Five questions with Quincee Mundy, assistant director of “The House of Yes”

Blakeley Bartee

The Georgia Southern University theatre department is putting on “The House of Yes,” which follows the story of a college student who brings his new fiancée home to his dysfunctional family during a Thanksgiving hurricane, until Feb. 28 in the black box theater in the Center for Art and Theatre.

Quincee Mundy, junior theatre and multimedia film and production major, is the assistant director of GS’s production of the play.

Through email, Mundy provided answers to five questions about “The House of Yes” and her experiences as the assistant director.

Q: What has been your most rewarding experience while working on “The House of Yes”?

A: The most rewarding experience while working on the production has been being there from start to finish. I took part in auditions, the first read through, rehearsals Monday through Friday, weekly production meetings, and now finally we are opening! As days turn into weeks, I get to see words on a page come alive and everything come together, from costumes to the set, it all becomes so real. By getting to apply the concepts and tools we have learned in the classroom, we grow more confident in the process, as individual artists, and as a team.

Q: What do students need to know about “The House of Yes”? Why should they see the show?

Students need to know that House of Yes is a hilariously absurd dark comedy intended for mature audiences. Students should come see the show to get a real glimpse into just how funny, shocking and outrageous theatre can be.

Q: What is it like to work on a stage production with fellow college students?

A: It is amazing to get to work on a stage production with fellow college students. Spring semester is usually very hectic for theatre students, so it’s great knowing you’re working along others with the same goals in mind and obstacles to overcome. We all support each other and their work as thespians in their respective concentration. Each production we all continue to improve and grow as future professionals in the field. It is amazing to get to witness.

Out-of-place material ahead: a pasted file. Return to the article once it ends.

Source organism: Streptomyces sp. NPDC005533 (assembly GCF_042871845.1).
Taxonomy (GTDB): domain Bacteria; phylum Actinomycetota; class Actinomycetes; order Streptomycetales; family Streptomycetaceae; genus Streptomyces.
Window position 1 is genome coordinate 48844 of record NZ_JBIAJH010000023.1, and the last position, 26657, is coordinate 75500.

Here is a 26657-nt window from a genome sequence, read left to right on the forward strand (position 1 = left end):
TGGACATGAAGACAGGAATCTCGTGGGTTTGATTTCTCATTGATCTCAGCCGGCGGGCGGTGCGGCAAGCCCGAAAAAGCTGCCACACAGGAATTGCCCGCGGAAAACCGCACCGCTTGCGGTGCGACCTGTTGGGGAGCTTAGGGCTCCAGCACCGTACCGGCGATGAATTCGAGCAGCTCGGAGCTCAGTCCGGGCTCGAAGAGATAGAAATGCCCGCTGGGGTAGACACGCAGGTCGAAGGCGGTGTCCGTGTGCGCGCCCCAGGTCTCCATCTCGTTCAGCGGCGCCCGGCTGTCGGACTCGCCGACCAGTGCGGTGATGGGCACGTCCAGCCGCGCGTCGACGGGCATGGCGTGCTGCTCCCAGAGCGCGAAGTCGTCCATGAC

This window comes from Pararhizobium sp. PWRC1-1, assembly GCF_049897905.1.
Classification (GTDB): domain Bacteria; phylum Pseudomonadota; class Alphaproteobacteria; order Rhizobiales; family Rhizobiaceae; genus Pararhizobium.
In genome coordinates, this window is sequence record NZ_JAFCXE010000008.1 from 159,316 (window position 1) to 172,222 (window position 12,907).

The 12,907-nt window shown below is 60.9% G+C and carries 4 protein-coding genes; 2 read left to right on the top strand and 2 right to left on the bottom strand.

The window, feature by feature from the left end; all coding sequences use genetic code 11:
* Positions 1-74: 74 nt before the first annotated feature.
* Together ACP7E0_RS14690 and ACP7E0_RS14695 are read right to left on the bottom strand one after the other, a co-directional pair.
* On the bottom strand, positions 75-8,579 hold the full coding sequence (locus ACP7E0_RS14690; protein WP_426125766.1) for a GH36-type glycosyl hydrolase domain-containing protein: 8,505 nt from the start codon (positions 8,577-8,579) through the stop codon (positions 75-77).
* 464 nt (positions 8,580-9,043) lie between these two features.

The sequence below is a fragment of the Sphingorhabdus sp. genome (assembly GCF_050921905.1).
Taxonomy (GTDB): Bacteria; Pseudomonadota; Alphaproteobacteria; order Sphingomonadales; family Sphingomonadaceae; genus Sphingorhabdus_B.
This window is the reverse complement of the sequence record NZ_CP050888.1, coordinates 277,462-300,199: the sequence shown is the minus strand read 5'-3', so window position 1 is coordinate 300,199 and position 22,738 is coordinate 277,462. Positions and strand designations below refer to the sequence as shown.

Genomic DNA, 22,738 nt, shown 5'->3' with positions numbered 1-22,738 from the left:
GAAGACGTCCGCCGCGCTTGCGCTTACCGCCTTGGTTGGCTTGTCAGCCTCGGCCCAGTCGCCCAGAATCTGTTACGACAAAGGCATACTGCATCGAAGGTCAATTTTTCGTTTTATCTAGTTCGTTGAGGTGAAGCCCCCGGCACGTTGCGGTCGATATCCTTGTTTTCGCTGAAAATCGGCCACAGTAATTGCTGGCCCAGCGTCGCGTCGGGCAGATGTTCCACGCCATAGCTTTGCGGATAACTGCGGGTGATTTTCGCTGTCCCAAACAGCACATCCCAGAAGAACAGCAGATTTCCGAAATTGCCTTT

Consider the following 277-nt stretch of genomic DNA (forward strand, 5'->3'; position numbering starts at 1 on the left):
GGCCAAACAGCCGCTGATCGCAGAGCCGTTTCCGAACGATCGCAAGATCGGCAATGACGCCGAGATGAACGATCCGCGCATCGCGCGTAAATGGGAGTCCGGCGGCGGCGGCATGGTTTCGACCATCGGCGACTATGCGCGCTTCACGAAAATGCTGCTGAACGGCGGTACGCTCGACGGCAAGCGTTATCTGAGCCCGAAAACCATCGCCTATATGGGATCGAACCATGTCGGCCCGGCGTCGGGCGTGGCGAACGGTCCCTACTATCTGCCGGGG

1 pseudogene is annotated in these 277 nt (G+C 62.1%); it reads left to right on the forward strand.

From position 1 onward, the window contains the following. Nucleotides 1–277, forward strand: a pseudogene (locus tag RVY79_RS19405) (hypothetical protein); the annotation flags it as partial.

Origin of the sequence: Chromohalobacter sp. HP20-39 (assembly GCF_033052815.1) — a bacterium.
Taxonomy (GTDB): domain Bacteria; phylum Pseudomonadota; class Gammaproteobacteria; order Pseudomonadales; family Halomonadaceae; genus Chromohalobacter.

Q: How long has the theatre department been working on the show?

A: We have all been working on the show since the very beginning of the semester. With classes, work, other performances, and this year’s 50th Kennedy Center American College Theatre Festival, we all had a lot of work to squeeze into a short period of time (as the rehearsal process can take up to an entire semester). Everyone was very diligent and worked hard to get the material down.

Q: Is there anything else you would like to add?

A: Katie Rasor is a delight to work with. Last semester Katie was my advisor for my dramaturgical work on An Octoroon. She immediately fills the theatre with positivity and energy. Everyone, from designers to actors to stage management, feels open to try new things and makes all the hard work much more enjoyable. I am so honored to have her as a professor, director and mentor.